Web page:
Special Issue "Antibiotic Resistance in Isolates from Diseased and Healthy Livestock"

A special issue of Microorganisms (ISSN 2076-2607). This special issue belongs to the section "Antimicrobial Agents and Resistance".

Deadline for manuscript submissions: closed (30 June 2023) | Viewed by 1132

Special Issue Editor

Department of Infectious Diseases and Preventive Medicine, Law and Ethics, University of Agricultural Sciences and Veterinary Medicine—USAMV, Cluj-Napoca, Romania
Interests: antimicrobial resistance; infectious diseases of animals; immunology; vegetal extracts; adjuvants for vaccines and other subjects
Special Issues, Collections and Topics in MDPI journals

Special Issue Information

Dear Colleagues,

In recent decades, the WHO has led a continuous campaign on raising awareness on antimicrobial resistance due to its increasing importance as a global health hazard and reaching the position of the top ten global public health threats facing mankind.

The key facts identified by WHO during surveillance on antimicrobial resistance and published in 2021 include: the urge for multi-actor engagement towards attaining the Sustainable Development Goals adopted by UN members in 2015; identification of mis- and overuse of antimicrobials, inadequate control methods to prevent spreading, the costs emerging in case of antimicrobial resistance as some of the causes for emergence, increase and further spread of antimicrobial resistance. The “post antibiotic era” definition used by WHO to depict the therapeutic crisis defines roughly the risks connected with infections, including nosocomial ones in people and animals.

The introduction, after their discovery, of the antibiotic / antimicrobial therapies in medical and veterinary practice helped eradicating, at least for a while, several the bacterial diseases in some areas of the world. During the “golden antibiotic era”, diseases such as tuberculosis, known for millennia, found their cure when streptomycin was discovered in 1944. Further, both human and veterinary medicine were revolutionized by antimicrobial therapy, and a spectacular decrease in infection rate and dramatic reduction of epidemics was recorded subsequently.  

Still, the inconsistent, abusive and excessive use of antibiotics resided over time in emergence of antimicrobial resistance not only in medicine but in veterinary medicine and environment as well. Antibiotics were used as a tool to prevent diseases in intensive farming, providing supplementary routes and mechanisms for antimicrobial resistance transfer to previously harmless bacteria.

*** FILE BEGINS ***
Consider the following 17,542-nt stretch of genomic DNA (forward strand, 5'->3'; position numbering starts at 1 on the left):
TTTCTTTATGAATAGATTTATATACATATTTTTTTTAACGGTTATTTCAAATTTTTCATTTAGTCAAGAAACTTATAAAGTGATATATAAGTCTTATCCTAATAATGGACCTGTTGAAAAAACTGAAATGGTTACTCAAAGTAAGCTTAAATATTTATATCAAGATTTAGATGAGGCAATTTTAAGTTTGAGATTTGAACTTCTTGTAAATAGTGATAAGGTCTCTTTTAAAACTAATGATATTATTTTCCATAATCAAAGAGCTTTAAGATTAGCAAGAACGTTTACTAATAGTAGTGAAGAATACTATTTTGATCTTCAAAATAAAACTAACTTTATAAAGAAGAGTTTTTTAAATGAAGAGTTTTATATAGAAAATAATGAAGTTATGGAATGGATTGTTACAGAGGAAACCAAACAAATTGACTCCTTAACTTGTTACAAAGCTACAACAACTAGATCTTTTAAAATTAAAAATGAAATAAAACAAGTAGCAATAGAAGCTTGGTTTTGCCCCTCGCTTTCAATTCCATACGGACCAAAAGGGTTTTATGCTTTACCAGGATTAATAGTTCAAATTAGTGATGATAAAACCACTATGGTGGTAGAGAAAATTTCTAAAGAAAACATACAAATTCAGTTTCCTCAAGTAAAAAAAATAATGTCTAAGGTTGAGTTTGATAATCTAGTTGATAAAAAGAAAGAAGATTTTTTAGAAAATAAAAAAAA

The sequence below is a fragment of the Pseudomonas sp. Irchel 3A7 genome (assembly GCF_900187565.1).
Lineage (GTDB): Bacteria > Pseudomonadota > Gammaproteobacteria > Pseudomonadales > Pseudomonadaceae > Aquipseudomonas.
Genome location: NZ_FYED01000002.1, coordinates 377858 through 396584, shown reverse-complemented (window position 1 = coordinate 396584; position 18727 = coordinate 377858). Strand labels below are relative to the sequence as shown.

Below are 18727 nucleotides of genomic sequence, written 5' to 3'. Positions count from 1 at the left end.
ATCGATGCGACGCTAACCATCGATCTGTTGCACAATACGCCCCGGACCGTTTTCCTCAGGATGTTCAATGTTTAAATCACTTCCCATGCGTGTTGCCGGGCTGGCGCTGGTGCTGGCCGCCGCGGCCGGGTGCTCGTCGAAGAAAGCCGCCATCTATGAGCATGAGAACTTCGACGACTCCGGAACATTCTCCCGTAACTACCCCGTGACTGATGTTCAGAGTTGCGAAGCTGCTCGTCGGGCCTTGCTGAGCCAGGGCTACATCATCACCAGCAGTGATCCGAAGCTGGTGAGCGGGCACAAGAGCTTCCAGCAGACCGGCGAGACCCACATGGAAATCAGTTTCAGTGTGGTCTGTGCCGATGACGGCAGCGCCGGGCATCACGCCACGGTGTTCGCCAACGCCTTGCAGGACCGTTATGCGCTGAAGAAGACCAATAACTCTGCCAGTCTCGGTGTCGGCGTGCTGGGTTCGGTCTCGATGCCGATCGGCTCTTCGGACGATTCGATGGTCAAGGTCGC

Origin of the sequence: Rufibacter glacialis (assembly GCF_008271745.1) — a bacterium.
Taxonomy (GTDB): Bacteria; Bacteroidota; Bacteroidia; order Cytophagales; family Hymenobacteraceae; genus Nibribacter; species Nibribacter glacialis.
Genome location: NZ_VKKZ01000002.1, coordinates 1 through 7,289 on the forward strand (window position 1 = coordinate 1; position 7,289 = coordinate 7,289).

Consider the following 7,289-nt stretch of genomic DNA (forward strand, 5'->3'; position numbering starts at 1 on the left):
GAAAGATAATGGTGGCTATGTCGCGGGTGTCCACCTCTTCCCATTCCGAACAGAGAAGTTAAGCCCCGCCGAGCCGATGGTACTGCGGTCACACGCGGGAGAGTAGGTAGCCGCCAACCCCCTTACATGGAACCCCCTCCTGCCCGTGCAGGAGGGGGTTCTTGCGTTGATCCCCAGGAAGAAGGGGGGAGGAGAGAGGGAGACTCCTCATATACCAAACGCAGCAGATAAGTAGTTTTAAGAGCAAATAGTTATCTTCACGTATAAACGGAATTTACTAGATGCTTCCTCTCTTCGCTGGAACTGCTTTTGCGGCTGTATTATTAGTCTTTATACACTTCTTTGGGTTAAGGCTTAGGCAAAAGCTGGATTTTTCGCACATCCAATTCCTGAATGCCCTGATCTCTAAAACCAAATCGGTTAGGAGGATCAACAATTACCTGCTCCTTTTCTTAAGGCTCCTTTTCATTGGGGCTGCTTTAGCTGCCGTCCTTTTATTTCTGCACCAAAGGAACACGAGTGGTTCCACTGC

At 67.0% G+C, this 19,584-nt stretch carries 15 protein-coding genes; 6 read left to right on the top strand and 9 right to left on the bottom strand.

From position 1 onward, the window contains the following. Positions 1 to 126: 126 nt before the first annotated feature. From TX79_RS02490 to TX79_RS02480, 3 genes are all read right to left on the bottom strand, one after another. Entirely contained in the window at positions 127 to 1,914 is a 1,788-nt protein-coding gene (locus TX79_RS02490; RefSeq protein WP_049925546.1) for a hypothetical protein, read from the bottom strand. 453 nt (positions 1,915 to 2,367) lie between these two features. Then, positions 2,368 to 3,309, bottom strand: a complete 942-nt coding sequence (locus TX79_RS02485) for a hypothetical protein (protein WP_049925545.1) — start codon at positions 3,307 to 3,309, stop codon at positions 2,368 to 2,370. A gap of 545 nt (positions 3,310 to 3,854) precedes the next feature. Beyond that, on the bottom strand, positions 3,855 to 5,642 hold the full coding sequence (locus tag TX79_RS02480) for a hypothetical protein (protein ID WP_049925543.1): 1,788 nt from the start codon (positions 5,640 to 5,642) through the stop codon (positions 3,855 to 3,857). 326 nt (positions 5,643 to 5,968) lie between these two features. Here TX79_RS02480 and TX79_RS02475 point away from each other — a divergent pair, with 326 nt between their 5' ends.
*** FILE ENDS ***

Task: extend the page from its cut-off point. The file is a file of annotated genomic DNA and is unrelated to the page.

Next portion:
Long disregarded, the “animal segment” including farmed animals but also wildlife, treated or not against diseases by use of antibiotics, proved to be one important link in the transfer of antimicrobial resistance. Thus, the foundation for a One Health perspective on antibiotic resistance also became an urge to investigate, define, interpret, control and prevent this continuously expanding phenomenon.

As a response to this initiative, this Special Issue aims at updating research results on spectra of antibiotic resistance in bacterial isolates from animals under therapies or healthy ones, the potential origin and or induction mechanisms of these, factors influencing their spread, further consequences on cohabitants or further contacts, both human and animal ones, potential means of prevention and their efficacy, control strategies and their impact in preserving “One Health” and “”One Welfare”.

Potential topics include but are not limited to the following:

  • Farming technologies and connected factors contributing to antibiotic resistance;
  • Impact of various antibiotics on antibiotic resistance gene transfer in treated and healthy animals;
  • Potential role of antibiotics’ overuse on the environment niche and its pollution with resistance plasmids;
  • Prevention and control of antibiotic resistance in animals and its contribution to maintaining One Health;
  • Antibiotic resistance transfer between animals species and/or within habitats and many more.

Submissions of perspectives, opinions, commentaries, and data reports are also welcome.

Dr. Marina Spinu
Guest Editor

Manuscript Submission Information

Manuscripts should be submitted online at www.mdpi.com by registering and logging in to this website. Once you are registered, click here to go to the submission form. Manuscripts can be submitted until the deadline. All submissions that pass pre-check are peer-reviewed. Accepted papers will be published continuously in the journal (as soon as accepted) and will be listed together on the special issue website. Research articles, review articles as well as short communications are invited. For planned papers, a title and short abstract (about 100 words) can be sent to the Editorial Office for announcement on this website.

Submitted manuscripts should not have been published previously, nor be under consideration for publication elsewhere (except conference proceedings papers). All manuscripts are thoroughly refereed through a single-blind peer-review process. A guide for authors and other relevant information for submission of manuscripts is available on the Instructions for Authors page. Microorganisms is an international peer-reviewed open access monthly journal published by MDPI.

Please visit the Instructions for Authors page before submitting a manuscript. The Article Processing Charge (APC) for publication in this open access journal is 2700 CHF (Swiss Francs). Submitted papers should be well formatted and use good English. Authors may use MDPI's English editing service prior to publication or during author revisions.

Published Papers

There is no accepted submissions to this special issue at this moment.
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